Real Talk By: Zombie Zac
PixelJunk Monsters, released 11 years ago, was one of first examples of a great digital download game on PS3. It was one of the finest tower defense games of that time, a genre that hadn’t been watered down and beat to death by mobile games. With the iPhone in its infancy, and with no App Store, it was a different world when PixelJunk Monsters was released. Developer Q-Games went on to make several other ‘PixelJunk’ games, including a DLC pack for Monsters, but no sequel. Well, that is until out-of-the-blue PixelJunk Monsters 2 arrived in 2018 with almost no fan-fare or advertisement. Why wait over a decade to put a sequel out that, with all due respect, feels well past its time to receive a follow-up? And why do it without any kind of marketing? It immediately fell off the eShop best seller page in a matter of days and is now most likely spiraling in the black hole of overlooked indie games. It’s a shame because it’s a lot of fun.
In PixelJunk Monsters 2 the formula is the same as the first game. Your objective is to move a little tiki man around the game world and to construct defenses against an oncoming onslaught of bug-like creatures. Some are on land, some by air, some deviate from the path and at the end of several waves you fight a very powerful boss. If you happen to let one of these bug monsters get by your defenses they will kill one of your villagers. If you allow all twenty villagers to die, you fail the level. The hardest part about PixelJunk Monsters 2 is that in order to progress and unlock new areas, you not only have to beat a level, but you have to ‘Perfect’ it. That means you can’t let even one of your villagers bite the dust, and if you do, you might as well hit the pause menu and retry. This level of challenge brings out both the deeper elements of strategy in the game but also the frustration of having to sit through 15-20 minute rounds sometimes to just fail at the last minute.
There are different themed worlds, as you would expect, such as a desert, snowy mountains, grassy forests and they all look beautiful. The biggest upgrade from the original is the presentation as everything is now fully 3D and the camera can zoom in down behind your tiki man and it feels almost like you’re watching claymation animation. It looks great on the Switch, with the exception of some frame drops in busier moments. While I wish the frame rate was smoother, it doesn’t stop PixelJunk Monsters 2 from being enjoyable, and the game is still quite beautiful. While I haven’t tested it, my understanding is the PS4 and PC versions are 60 fps. To be clear, this isn’t the type of game where the 30-ish fps on Switch makes the gameplay worse, it just hurts the presentation a bit in places. That being said, it plays great in handheld mode, and the colors are vibrant and the creature design drips with style.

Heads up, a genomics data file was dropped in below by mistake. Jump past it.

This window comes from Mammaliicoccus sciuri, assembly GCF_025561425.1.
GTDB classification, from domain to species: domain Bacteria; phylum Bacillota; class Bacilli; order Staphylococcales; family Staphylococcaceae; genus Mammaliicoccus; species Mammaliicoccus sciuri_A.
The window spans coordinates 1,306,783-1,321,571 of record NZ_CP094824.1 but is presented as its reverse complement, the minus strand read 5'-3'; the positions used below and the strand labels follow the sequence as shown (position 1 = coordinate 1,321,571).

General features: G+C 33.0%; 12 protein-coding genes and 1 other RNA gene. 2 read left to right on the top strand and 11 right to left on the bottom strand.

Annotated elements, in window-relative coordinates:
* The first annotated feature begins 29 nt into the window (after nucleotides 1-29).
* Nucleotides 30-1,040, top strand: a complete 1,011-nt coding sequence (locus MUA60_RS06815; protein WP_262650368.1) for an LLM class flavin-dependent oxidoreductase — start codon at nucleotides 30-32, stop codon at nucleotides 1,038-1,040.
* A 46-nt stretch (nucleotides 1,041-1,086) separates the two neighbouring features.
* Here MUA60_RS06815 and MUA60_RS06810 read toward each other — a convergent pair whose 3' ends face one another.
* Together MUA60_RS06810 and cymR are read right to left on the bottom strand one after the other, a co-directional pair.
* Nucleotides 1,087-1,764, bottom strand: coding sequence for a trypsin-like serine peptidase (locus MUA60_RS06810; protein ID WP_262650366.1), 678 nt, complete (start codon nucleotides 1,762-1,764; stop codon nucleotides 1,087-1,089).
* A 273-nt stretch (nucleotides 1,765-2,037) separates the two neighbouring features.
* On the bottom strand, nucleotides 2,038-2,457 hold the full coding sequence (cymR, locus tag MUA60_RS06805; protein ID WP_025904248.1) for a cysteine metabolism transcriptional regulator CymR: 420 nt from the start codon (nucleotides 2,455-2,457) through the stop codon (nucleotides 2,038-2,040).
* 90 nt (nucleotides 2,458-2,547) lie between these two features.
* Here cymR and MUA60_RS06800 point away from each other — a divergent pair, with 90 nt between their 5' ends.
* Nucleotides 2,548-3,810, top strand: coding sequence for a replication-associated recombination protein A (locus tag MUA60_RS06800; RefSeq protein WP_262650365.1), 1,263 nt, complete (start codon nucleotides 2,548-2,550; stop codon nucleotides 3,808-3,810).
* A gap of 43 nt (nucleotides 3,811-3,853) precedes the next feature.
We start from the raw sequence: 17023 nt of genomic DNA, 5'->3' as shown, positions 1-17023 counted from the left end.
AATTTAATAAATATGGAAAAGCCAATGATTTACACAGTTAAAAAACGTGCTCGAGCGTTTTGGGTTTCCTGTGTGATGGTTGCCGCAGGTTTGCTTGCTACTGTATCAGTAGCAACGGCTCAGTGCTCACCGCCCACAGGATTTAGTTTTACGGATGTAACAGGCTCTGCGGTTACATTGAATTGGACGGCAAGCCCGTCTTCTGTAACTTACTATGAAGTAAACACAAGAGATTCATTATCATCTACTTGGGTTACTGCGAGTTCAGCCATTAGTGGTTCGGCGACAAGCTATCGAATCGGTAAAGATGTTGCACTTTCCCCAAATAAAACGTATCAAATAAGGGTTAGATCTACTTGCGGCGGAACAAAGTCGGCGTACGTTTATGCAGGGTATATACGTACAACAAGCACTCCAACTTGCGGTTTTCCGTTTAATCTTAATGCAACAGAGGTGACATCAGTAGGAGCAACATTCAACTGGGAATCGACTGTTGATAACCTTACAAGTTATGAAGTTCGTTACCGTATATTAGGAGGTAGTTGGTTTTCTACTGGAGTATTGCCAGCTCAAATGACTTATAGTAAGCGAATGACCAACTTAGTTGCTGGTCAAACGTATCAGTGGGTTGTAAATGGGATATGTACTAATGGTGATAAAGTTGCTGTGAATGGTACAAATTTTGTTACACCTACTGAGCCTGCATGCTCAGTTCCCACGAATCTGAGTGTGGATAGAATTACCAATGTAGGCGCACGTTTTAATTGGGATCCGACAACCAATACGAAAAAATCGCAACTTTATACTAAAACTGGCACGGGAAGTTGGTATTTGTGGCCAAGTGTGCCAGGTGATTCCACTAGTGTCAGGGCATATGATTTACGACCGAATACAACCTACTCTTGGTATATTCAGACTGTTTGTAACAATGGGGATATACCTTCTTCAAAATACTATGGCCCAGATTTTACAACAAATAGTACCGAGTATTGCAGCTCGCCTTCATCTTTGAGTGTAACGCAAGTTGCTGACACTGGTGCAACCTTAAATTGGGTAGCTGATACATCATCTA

A great addition to the action is drop in and out co-op which is perfect for the Switch with it’s detachable Joy Con controllers. This 4 player mode allows some strategic gameplay where some players can hang back and grab the coins and diamonds enemies drop while the other players build. When you play alone, you have to make the decision to stop building to run and gather the loot from fallen enemies. It’s a fun way to involve other players, but to be honest, it doesn’t feel entirely necessary— and while it is online, I couldn’t find a single other player to play with so I couldn’t test it. If you have a friend who owns the game, this would be the best way to experience the online. I do appreciate that the infrastructure is there and wish more indie games on Switch included online multiplayer options, even if the player base is small.
While PixelJunk Monsters 2 provides some great tower defense strategy with a charming visual presentation, there is a creeping sensation that it is lacking content. The unlockables are cosmetic items for your tiki man and they aren’t that interesting. It would be nice if there were a few different gameplay modes, but instead it’s pretty much just all about hiking up the difficulty on the levels you have unlocked and getting ‘Perfect’ scores on them. There is DLC for the game but it brings only 3 new levels and 1 new defensive building to construct. Additionally, there are items you can pick up and buy in the levels that do things like slow down enemies but I found them all to be rather useless. All of this combined makes PixelJunk Monsters 2 feel a tad rushed, which is bizarre because it’s taken over a decade to even appear.
While I’m being critical of some things, I don’t want my recommendation of this game to be lost. What is here is a smart, fun, cooperative strategy game that fulfills a niche quite nicely on the Switch. There’s lots of room for experimentation with how you defend your villagers and there is skill in choosing how to use your time wisely during a round. Playing with friends is a fun addition and the online options are a nice for those who can’t find the time to get together. I appreciate that the visual overhaul was done and it looks great running on the Switch in handheld mode. For strategy fans or those into quirky art styles give PixelJunk Monsters 2 a purchase as at $15 it is an easy recommendation.
PixelJunk Monsters 2 Gets
3.5 Out of 5
+Beautiful art style
+4-player cooperative play
-Minor frame rate issues
-Small level count